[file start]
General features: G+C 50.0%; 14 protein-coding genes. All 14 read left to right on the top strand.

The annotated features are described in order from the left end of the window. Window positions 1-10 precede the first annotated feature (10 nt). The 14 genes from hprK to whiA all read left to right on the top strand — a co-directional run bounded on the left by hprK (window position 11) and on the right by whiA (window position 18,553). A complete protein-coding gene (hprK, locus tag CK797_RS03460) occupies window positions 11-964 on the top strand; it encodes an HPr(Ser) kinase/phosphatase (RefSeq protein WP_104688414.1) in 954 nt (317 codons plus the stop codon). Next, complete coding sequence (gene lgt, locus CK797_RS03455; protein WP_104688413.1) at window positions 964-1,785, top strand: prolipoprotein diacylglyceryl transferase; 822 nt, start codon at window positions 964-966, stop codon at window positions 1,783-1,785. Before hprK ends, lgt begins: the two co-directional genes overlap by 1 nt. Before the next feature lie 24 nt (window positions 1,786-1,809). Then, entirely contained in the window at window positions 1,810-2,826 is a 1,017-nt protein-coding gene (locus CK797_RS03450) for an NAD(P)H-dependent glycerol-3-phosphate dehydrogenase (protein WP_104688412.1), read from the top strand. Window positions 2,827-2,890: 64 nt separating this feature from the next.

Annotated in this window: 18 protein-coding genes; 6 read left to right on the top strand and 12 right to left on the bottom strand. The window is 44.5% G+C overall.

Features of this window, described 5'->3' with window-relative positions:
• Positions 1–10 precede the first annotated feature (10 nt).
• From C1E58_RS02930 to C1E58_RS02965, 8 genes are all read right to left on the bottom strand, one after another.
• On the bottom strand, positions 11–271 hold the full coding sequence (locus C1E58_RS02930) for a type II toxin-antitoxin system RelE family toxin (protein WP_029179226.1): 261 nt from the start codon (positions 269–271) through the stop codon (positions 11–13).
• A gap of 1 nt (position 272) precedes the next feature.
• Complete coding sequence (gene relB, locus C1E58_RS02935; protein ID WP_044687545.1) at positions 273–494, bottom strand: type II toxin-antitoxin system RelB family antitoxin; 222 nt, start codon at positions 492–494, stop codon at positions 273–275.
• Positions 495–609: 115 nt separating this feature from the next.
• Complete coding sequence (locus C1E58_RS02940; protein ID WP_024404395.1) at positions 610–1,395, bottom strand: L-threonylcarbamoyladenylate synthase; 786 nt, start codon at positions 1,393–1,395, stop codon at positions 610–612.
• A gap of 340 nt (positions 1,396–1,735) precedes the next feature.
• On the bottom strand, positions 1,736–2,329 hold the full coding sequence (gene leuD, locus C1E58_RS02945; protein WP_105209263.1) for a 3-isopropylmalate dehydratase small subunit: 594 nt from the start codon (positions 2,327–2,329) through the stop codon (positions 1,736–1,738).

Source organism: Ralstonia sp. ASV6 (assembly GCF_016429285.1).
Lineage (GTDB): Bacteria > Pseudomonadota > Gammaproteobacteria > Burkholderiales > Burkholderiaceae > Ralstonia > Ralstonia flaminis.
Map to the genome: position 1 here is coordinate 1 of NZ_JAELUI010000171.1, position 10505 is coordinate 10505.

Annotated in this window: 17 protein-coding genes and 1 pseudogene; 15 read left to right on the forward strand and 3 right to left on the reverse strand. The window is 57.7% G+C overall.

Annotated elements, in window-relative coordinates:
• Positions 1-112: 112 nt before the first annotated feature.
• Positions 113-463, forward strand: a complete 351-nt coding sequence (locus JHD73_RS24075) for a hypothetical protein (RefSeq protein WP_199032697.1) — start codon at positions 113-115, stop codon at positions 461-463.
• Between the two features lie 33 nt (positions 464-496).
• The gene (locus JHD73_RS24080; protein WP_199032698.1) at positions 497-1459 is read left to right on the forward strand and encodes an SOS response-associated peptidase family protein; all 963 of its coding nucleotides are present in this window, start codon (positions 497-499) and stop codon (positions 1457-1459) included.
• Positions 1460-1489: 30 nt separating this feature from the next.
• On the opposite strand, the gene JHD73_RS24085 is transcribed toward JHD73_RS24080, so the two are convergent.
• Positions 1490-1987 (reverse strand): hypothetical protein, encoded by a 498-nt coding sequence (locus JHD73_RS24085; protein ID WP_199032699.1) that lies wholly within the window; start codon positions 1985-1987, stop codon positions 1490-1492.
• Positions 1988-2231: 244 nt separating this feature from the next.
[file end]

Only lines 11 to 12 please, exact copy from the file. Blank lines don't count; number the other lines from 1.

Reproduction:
• Complete coding sequence (locus C1E58_RS02940; protein ID WP_024404395.1) at positions 610–1,395, bottom strand: L-threonylcarbamoyladenylate synthase; 786 nt, start codon at positions 1,393–1,395, stop codon at positions 610–612.
• A gap of 340 nt (positions 1,396–1,735) precedes the next feature.